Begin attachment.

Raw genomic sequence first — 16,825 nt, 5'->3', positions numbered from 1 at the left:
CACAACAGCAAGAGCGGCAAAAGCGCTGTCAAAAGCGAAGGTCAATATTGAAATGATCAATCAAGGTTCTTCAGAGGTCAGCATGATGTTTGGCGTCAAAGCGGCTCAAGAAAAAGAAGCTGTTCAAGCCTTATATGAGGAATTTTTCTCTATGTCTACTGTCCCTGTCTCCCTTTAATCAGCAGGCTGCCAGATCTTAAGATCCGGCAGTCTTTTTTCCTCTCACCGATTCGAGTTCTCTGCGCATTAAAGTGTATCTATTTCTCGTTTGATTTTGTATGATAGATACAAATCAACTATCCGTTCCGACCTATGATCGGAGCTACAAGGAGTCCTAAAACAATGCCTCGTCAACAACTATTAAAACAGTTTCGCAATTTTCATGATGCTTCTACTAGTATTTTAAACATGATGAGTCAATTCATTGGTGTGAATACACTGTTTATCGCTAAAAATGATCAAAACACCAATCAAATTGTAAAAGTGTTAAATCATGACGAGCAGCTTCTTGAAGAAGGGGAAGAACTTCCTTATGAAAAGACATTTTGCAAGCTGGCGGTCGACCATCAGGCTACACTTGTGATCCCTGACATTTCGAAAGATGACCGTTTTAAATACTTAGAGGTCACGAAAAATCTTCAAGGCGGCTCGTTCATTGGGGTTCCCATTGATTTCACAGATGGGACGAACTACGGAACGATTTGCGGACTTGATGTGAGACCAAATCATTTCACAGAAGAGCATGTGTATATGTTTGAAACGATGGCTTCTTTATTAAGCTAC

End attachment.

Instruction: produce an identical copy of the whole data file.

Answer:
Raw genomic sequence first — 16,825 nt, 5'->3', positions numbered from 1 at the left:
CACAACAGCAAGAGCGGCAAAAGCGCTGTCAAAAGCGAAGGTCAATATTGAAATGATCAATCAAGGTTCTTCAGAGGTCAGCATGATGTTTGGCGTCAAAGCGGCTCAAGAAAAAGAAGCTGTTCAAGCCTTATATGAGGAATTTTTCTCTATGTCTACTGTCCCTGTCTCCCTTTAATCAGCAGGCTGCCAGATCTTAAGATCCGGCAGTCTTTTTTCCTCTCACCGATTCGAGTTCTCTGCGCATTAAAGTGTATCTATTTCTCGTTTGATTTTGTATGATAGATACAAATCAACTATCCGTTCCGACCTATGATCGGAGCTACAAGGAGTCCTAAAACAATGCCTCGTCAACAACTATTAAAACAGTTTCGCAATTTTCATGATGCTTCTACTAGTATTTTAAACATGATGAGTCAATTCATTGGTGTGAATACACTGTTTATCGCTAAAAATGATCAAAACACCAATCAAATTGTAAAAGTGTTAAATCATGACGAGCAGCTTCTTGAAGAAGGGGAAGAACTTCCTTATGAAAAGACATTTTGCAAGCTGGCGGTCGACCATCAGGCTACACTTGTGATCCCTGACATTTCGAAAGATGACCGTTTTAAATACTTAGAGGTCACGAAAAATCTTCAAGGCGGCTCGTTCATTGGGGTTCCCATTGATTTCACAGATGGGACGAACTACGGAACGATTTGCGGACTTGATGTGAGACCAAATCATTTCACAGAAGAGCATGTGTATATGTTTGAAACGATGGCTTCTTTATTAAGCTAC